Ambient air quality and the risk of acute myocardial infarction hospitalizations in Lautoka city, Fiji.
Thesis DisciplineHealth Sciences
Degree GrantorUniversity of Canterbury
Degree NameMaster of Health Sciences
Background: Air pollution is a known risk factor for heart disease. Results from epidemiological studies from major Western cities suggest that increase in air pollution leads to an increased risk of hospitalisation due to acute myocardial infarction; the increased risk is attributed to the ambient air quality. However, there is limited evidence of the association between air quality and risk of heart disease related hospitalisations in the Pacific. This thesis has addressed the gap in the evidence by conducting a meta-analysis of observational epidemiological studies on the association between air quality and hospitalisation due to acute myocardial infarction or due to significant ischaemia and developed a predictive model based on air quality of Lautoka city and the estimates from the meta analysis. The goal of this thesis is to assess the ambient air quality in Lautoka Central Business District (CBD) and model the risk of hospitalisation due to acute myocardial infarction to the wider population of Lautoka who commute daily into the city centre.
Methods: Ambient air quality was measured for a period of three months from 15th August 2018 to 15th November 2018. These included particulate matter with an aerodynamic diameter less than 10 microns (PM₁₀), particulate matter with an aerodynamic diameter less than 2.5 microns (PM₂.₅), sulphur dioxide (SO₂), nitrogen dioxide (NO₂), carbon monoxide (CO) and ozone (O₃). Air quality data for the Lautoka central business district was analysed and compared with the guideline values set by the World Health Organization. Comparisons were made for the daily mean concentrations as well as mean concentrations during hours of the day over a 24-hour period. A systematic review and metaanalysis of published studies on the association between ambient air quality and risk of hospitalization due to myocardial infarction was conducted which yielded 20 case-cross over studies. On the basis of the ambient air quality data and extrapolation of pooled estimates from the meta-analysis, a predictive model was constructed for those days that would be expected to have high levels of myocardial infarction or acute heart disease related hospitalisations.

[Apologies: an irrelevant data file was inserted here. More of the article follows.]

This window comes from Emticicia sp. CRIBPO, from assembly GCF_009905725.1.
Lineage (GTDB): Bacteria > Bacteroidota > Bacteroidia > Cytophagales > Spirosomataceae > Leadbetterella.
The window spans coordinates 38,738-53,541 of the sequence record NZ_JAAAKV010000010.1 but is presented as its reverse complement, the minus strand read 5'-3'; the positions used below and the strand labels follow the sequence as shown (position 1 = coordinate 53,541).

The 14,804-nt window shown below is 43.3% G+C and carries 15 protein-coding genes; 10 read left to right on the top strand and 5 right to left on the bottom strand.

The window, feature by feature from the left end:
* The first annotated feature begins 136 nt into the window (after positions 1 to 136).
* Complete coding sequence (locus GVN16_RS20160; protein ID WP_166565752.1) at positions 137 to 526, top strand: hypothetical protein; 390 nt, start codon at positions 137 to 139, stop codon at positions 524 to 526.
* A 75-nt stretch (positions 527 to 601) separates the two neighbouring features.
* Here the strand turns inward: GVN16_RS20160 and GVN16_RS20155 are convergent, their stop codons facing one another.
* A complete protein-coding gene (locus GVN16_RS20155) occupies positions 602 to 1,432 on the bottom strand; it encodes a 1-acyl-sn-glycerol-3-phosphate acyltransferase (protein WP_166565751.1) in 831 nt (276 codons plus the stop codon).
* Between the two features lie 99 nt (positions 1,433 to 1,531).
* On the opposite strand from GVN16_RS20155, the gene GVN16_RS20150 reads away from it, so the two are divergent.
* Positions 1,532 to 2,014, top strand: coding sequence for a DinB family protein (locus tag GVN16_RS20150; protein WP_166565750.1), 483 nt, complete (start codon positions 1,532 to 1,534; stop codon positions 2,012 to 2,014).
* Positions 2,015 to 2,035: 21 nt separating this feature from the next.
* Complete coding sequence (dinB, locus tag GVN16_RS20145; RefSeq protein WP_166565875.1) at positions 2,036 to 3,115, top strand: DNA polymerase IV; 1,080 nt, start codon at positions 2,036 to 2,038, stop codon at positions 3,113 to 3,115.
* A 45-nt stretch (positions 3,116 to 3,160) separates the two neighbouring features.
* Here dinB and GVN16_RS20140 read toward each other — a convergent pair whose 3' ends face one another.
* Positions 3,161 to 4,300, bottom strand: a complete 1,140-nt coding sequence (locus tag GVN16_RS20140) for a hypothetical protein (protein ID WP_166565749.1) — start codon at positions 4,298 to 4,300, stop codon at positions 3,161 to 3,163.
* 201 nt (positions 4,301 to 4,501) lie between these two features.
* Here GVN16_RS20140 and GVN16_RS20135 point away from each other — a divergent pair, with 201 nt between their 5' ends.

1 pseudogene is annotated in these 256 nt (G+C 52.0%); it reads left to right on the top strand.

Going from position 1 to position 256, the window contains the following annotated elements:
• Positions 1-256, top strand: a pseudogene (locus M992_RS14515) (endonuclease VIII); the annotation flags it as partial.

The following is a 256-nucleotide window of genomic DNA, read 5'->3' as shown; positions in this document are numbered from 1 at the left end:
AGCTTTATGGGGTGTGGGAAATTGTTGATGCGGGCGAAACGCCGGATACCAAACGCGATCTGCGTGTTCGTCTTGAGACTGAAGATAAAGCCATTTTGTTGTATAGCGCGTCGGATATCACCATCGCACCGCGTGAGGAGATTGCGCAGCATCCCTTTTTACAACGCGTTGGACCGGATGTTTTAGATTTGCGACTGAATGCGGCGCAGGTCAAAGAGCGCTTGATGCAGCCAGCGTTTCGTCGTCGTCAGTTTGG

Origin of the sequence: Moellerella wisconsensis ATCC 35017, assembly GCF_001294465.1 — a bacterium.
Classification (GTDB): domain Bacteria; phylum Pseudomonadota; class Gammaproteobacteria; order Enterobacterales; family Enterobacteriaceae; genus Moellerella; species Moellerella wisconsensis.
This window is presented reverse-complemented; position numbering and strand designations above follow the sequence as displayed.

Results: Particulate Matter (PM₁₀ and PM₂.₅) were the only air pollutants that showed substantial concentrations. The daily mean concentrations observed in the Lautoka CBD for PM₁₀ and PM₂.₅ was 64.15μg/m³ and 9.34 μg/m³ respectively. The daily (24hr) mean concentrations for PM₁₀ exceeded the WHO guideline value of 50 μg/m³ from Tuesdays to Fridays and the concentrations showed an increasing trend from Mondays to Fridays. Both pollutants exhibited high concentrations during the peak traffic hours (6am-9am in the morning and 4pm to 7pm in the afternoon. Among the 137, 846 AMI hospitalizations the meta-analytic odds in the overall analyses; fixed effects model, OR = 1.04(95%CI = 1.03 – 1.04), random effects model OR = 1.07 (95%CI: 1.05 – 1.10). Both models were significant when analysing exposure to common air pollutants and risk of AMI hospitalization. In the subgroup analysis for short-term exposure to increments of at least 5-10μg/m³ of PM₂.₅, the effect estimate in the (1) fixed effects model, OR = 1.04(95%CI = 1.03-1.05), (2) random effects model, OR = 1.05(95% CI: 1.03-1.07) respectively. Again, both models were significant when analysing short-term (lag 3hrs -1 day) exposure to PM₂.₅ and risk of AMI hospitalization.
Conclusion: On the basis of the pooled estimates from the meta-analysis and the air quality data, exposure to common air pollutants may increase the risk of AMI hospitalizations among the daily commuters to Lautoka CBD as well as to the wider Lautoka city populace. Importantly, low concentrations of PM₂.₅ was associated with the risk of increased AMI hospitalizations. Furthermore, the risk of AMI hospitalisation is highest on Thursdays and Fridays and 1-24 hrs after exposure to high pollutant levels during peak traffic hours on these days.